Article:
Almost 10% of Buenos Aires city trees are from Platanus genus. These exotic trees that are often known in English as planes or plane trees, produce a large amount of pollen and volatile particles that cause allergy 
- Can we predict Buenos Aires city trees' allergen production and dispersion?
- Can we use this model to route citizens minimizing their pollen exposure?
- Can we expand our idea to other cities? (Including cities without tree data availability?)
- Can we use this data to predict other tree related phenomena such as fruit production and ripening?
- Use the tree dataset to find particle producing trees and locate them.
- Fetch historical Landsat 8 band 4 and 5 imagery for these locations.
- Calculate the NDVI (https://en.wikipedia.org/wiki/Normalized_Differenc...) for each location and time point.
- Try to correlate NDVI signal with critical moments of the tree life cycle in order to predict future allergen producing events .
- Use these allergen sources and climate data as an input to a dispersion model  .
This project is being developed with:
- Improve our tree dataset using different data sources (social media, user input through the app, Google street view) combined with classification algorithms , image recognition and user feedback. Our intention is to be able to quickly expand our data, with trees   and weather forecasts from many cities in the world. For example, Melbourne (Australia) already has an open tree dataset that we can use.
- Internet has tons of weather APIs that we can combine with our data to predict the distribution of pollen in the cities and even the whole world    . APIs like OpenWeatherMap, Wezzoo, and many others use information from:
That we can gather to better predict the atmospheric conditions in order to estimate pollen dispersion.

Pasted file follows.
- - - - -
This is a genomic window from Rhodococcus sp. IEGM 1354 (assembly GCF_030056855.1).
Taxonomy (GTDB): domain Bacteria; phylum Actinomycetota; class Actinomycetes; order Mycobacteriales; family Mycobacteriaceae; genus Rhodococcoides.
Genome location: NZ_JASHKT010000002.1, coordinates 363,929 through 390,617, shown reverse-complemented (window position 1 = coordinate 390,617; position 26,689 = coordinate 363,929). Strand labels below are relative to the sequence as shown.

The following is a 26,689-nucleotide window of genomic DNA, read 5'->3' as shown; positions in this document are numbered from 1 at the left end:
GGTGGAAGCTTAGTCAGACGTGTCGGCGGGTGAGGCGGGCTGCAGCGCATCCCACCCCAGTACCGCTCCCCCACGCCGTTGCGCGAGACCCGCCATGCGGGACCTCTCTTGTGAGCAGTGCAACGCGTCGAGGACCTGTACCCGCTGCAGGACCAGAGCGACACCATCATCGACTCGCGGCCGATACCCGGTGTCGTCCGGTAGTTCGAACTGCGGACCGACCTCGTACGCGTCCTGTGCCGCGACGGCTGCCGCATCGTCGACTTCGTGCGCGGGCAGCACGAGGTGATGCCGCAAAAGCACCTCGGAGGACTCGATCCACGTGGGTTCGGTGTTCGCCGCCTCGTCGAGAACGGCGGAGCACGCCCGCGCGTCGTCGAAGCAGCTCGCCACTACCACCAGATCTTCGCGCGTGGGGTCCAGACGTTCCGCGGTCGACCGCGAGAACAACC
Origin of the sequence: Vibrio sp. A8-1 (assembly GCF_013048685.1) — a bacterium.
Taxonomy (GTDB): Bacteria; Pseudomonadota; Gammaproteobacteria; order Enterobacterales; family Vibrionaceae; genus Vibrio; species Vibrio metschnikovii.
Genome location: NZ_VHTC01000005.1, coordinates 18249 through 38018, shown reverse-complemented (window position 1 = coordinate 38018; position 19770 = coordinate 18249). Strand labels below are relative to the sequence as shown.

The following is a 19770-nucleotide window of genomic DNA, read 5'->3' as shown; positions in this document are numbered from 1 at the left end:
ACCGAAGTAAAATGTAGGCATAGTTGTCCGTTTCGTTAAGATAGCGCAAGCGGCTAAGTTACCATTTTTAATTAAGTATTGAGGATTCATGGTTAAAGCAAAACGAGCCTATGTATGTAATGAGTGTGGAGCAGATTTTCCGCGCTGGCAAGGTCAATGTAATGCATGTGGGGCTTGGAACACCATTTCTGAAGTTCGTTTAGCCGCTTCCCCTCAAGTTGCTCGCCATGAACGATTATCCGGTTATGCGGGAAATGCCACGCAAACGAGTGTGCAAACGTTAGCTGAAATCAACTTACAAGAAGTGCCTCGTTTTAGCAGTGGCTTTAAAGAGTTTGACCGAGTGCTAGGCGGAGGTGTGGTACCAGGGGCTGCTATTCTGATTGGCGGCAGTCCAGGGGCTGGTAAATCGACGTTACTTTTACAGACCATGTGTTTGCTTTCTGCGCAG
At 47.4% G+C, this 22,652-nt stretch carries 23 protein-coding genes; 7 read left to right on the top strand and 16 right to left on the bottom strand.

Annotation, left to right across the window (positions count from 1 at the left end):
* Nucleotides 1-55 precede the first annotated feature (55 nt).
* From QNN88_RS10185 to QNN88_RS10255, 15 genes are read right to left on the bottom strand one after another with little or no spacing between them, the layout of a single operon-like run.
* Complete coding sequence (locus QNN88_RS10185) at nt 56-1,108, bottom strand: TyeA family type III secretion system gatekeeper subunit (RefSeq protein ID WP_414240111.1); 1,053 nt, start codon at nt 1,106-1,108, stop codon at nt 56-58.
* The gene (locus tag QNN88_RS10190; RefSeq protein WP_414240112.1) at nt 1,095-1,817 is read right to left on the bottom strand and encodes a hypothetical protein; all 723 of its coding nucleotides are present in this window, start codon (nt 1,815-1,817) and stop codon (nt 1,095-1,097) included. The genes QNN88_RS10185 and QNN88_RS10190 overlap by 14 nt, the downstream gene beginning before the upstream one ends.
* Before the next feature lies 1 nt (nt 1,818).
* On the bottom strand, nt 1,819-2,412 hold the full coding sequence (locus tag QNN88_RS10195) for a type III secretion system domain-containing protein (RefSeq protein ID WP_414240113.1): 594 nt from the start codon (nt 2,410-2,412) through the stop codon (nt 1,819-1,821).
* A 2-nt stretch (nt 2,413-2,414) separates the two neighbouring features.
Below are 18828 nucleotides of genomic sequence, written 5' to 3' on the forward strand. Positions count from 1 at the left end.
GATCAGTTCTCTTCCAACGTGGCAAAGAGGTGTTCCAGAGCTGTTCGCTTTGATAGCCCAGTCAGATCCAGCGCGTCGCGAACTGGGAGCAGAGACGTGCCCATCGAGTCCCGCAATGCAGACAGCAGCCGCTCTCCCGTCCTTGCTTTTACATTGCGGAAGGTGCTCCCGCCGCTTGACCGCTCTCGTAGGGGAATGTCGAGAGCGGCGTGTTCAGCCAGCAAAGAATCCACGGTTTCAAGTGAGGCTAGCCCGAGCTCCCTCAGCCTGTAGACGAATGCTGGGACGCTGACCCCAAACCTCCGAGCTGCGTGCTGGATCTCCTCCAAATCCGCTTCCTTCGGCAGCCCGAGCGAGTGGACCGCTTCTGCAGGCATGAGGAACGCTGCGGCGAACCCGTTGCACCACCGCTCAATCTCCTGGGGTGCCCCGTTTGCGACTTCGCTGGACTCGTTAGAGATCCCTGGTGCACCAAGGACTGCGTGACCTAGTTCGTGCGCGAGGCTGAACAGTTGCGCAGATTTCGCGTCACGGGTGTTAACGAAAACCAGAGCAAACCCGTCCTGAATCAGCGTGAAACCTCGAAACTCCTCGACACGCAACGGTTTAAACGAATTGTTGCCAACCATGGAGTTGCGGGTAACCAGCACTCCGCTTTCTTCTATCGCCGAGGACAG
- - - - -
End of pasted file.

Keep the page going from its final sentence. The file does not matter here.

- Social media machine learning algorithms.
- Mobile devices sensors.
- User feedback.
- Real time radars.
- Get satellital images with higher spacial resolution from more satellites like Sentinel-2, to be able to calculate the NDVI of each tree with a better precision.
- Törmä, M., Lumme, J., Pyysalo, U., Patrikainen, N., & Luojus, K. (2004). Tree species classification using ers sar and modis ndvi images. International Archives of Photogrammetry Remote Sensing and Spatial Information Sciences, 35(7), 927-932.
- Pietrowicz, J., & Pasken, R. (2002). The Use of mesoscale meteorological models as a tool for pollen Concentration Forecasts.
- Alcázar, P., Cariñanos, P., De Castro, C., Guerra, F., Moreno, C., Domínguez-Vilches, E., & Galán, C. (2004). Airbone plane-tree (Platanus hispanica) pollen distribution in the city of Cordoba, South-western Spain, and possible implications on pollen allergy. Journal of Investigational Allergology and Clinical Immunology, 14, 238-243.
- Skjøth, C. A., Ørby, P. V., Becker, T., Geels, C., Schlünssen, V., Sigsgaard, T., ... & Hertel, O. (2013). Identifying urban sources as cause of elevated grass pollen concentrations using GIS and remote sensing. Biogeosciences, 10(1), 541-554.
- Zhang, K., & Hu, B. (2012). Individual urban tree species classification using very high spatial resolution airborne multi-spectral imagery using longitudinal profiles. Remote Sensing, 4(6), 1741-1757.
- Peng, D., Jiang, Z., Huete, A. R., Ponce-Campos, G. E., Nguyen, U., & Luvall, J. C. (2013). Response of spectral reflectances and vegetation indices on varying juniper cone densities. Remote Sensing, 5(10), 5330-5345.
- Xu, J., Cai, Z., Wang, T., Liu, G., Tang, P., & Ye, X. (2016). Exploring Spatial Distribution of Pollen Allergenic Risk Zones in Urban China. Sustainability, 8(10), 978.
- Weinberger, K. R. (2015). Spatial and Temporal Distribution of Tree Pollen in New York City: Linking Aeroallergen Measurements to Health. Columbia University.